The prospect in respect to future observations, is at present gloomy. The corps of engineers was withdrawn near the close of the last year, 1841; and what is yet to be learned, must be gathered up by individual enterprise and opportunity. To this ihe confusion and anarchy and insecurity, which now prevail among the people, present a formidable obstacle. In February last, Mr. Smith wrote as follows; and the state of things has not yet changed for the better :

“ Palestine is now in too disturbed a state to allow of much travelling ; and I have no hope of its being much better while this [Turkish] government remains. It is a most wretched system of fanaticism, corruption, oppression and anarchy. I fear we must wait till another revolution, before doing much more towards biblical research in the country.”


It may be recollected, that we were prevented by an insurrection of the Druzes from prosecuting our intended journey by the Lake el-Hůleh and the sources of the Jordan to Da

mascus; and obtained a view of the lake and region round about only from el-Benît, a high point a short distance north of Safed.* Our subsequent route from Safed to Tyre left also the country upon the Lîtâny, from the Búkâ’a to the vicinity of Tibnin, still unexplored. It is just these districts, including the intervening tract of Merj 'Ayûn, which are covered by the sketch-map of Major Robe. The route of that officer from Beirût was nearly the same as that of M. Bertou, in 1838; by way of Deir el-Kamr, el-Mukhtara, Jezzîn and the Jisr Bürghúz, or bridge over the Lîtåny, to Hâsbeiya and Bâniâs ; thence across the Merj el-Hûleh (Meadow of the Hûleh) to Kedes, the ancient Kedesh of Naphtali, on the western hills; and so to Safed. After visiting the high range of mountains between Safed and the plain of 'Akka, he examined the country along our route from Safed by Bint Jebeil to Tibnîn and the Jisr Kakhieh; proceeded thence to the great castle esh-Shūkif; and, returning part of the way, followed the usual track by Nŭsåra and Bablieh to Sidon. On his map the positions of the principal places are laid down according to their proper relative bearings with each other and with the magnetic north ; but, in regard to the distances, he had no other criterion to judge by, than the time accurately noted.

Form of the Lake el-Hüleh.-As we saw this lake from the high ground at el-Benit, the intervening tract of lower table land hid from our view its south-western shores, and caused it to appear almost as a triangle; the northern part being far the broadest. It turns out that this is nearly its true form ; or rather, the map of Maj. Robe gives to it in some degree the shape of a pear; the largest projection, however, being on the north-western part.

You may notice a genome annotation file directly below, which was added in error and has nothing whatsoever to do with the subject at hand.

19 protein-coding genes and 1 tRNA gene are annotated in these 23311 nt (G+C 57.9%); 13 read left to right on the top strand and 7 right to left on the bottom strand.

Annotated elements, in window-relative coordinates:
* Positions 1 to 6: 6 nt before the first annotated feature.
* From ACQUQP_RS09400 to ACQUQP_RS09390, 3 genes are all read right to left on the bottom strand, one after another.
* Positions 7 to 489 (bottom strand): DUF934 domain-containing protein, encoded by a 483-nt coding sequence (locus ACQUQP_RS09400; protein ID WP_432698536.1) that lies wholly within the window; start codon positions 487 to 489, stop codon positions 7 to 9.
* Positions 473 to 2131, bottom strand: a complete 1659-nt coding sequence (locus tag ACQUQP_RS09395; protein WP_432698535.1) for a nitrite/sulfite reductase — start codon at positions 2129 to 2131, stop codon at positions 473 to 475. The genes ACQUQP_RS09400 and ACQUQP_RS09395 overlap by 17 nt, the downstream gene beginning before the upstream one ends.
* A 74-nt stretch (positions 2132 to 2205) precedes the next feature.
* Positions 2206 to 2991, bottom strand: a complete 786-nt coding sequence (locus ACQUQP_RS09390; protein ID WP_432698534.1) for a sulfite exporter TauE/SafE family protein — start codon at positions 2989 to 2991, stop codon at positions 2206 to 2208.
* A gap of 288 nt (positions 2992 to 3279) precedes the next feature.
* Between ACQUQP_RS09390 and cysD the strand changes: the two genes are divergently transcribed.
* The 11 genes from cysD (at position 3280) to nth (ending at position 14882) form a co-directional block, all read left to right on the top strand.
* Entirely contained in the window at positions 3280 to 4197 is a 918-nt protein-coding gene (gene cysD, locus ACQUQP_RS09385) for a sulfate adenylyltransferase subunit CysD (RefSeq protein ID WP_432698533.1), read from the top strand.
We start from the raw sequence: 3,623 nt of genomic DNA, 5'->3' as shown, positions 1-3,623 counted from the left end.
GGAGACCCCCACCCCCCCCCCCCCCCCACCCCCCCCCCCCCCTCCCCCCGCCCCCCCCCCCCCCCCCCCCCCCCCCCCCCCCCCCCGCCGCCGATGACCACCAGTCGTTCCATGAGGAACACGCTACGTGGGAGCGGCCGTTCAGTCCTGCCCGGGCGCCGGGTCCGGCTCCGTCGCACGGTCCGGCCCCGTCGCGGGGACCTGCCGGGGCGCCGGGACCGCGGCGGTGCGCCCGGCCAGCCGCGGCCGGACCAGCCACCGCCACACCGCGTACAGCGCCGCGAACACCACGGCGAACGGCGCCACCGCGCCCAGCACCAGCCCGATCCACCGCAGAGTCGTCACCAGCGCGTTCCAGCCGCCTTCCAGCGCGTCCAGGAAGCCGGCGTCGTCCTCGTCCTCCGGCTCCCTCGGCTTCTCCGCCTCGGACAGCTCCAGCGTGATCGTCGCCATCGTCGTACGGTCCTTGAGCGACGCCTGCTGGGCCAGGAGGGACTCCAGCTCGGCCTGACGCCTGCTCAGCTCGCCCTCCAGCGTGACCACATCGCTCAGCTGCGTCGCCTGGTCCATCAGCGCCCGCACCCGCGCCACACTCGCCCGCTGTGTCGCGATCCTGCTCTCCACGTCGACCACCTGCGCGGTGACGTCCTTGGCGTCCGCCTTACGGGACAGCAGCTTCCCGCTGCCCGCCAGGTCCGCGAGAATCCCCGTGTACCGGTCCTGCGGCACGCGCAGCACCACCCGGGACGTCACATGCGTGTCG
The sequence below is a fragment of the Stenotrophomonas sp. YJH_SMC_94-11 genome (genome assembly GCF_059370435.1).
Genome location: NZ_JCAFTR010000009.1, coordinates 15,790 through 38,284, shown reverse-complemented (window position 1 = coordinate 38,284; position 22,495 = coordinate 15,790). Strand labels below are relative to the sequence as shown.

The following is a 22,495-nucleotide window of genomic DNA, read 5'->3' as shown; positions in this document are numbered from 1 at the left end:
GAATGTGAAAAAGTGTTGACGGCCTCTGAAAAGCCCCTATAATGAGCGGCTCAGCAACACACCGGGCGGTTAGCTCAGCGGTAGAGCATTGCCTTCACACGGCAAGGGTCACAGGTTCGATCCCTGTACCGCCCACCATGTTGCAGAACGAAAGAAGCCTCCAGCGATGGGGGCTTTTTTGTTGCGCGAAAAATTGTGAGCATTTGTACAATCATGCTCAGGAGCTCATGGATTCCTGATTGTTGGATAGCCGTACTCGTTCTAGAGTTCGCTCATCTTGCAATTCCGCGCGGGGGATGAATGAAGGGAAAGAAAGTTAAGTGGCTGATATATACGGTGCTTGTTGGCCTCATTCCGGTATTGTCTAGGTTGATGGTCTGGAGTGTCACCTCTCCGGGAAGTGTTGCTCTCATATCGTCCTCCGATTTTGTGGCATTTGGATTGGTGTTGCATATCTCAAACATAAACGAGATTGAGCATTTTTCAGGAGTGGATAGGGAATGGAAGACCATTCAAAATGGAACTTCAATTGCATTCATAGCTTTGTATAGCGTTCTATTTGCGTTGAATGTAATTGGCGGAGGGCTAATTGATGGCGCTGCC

Sources of the Jordan.— These are treated of, according to the accounts of ancient writers and modern travellers, in the Biblical Researches, Vol. III. pp. 347–354. Two separate streams of considerable magnitude are there said to enter the lake el-Hûleh from the north, each of which is formed by the junction of two others. The easternmost of these two streams, with its two sources, one at Bâniâs, and the other at

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* See Bibl. Res. in Palest. III. p. 339 sq. + 'Ibid. p. 339.

Tell el-Kâdy, is the Jordan of ancient and modern times. The westernmost stream, which is longer and larger, is represented as formed by the union of the river of Hâsbeiya, issuing from the Wady et-Teim, and another stream from Merj 'Ayûn.

The statement thus ventured, that the two main streams enter the lake, or at least its marshes, separately, was not regarded as being fully ascertained ; it was made on the strength of various circumstances; for there was then no hetter positive authority for it than Buckingham, who, at the same time speaks of another imaginary lake, north of the Hûleh. It is highly gratifying, therefore, to find that the map of Maj. Robe fully sustains the position there taken. It exhibits the two main streams as flowing separately, and parallel to each other, quite through the marshes into the lake itself.

The stream from Merj 'Ayûn was inserted on our map in accordance with Seetzen’s map, and the testimony of Mr. Smith, who travelled through that district in May, 1835. Mr. S. speaks of it expressly as draining the district of Merj 'Ayun. But the stream does not appear on the map of Maj. Robe, nor on that of Bertou. This, at first view is singular; and the more so, because the district of Merj 'Ayûn was often described to me by my fellow-traveller, as a beautiful, fertile, and well-watered plain. But he and Secizen were there early in the season, when the surplus waters flowed off to join the river of Hâsbeiya ; while Maj. Robe and Bertou saw it only in August, when the heats of summer had dried up the waters, leaving probably only the gravelly bed of a winter brook. Instead of this, Maj. Robe's map has a small stream not mentioned by any traveller, lying half way between the branch from Tell el-Kâdy and the river of Hasbeiya, and flowing into the latter.

The two large fountains, 'Ain el-Mellâhah, and 'Ain Belât, on the western side of the basin of the Hûleh,are given by Maj. Robe; and also four sinaller fountains and brooks farther north.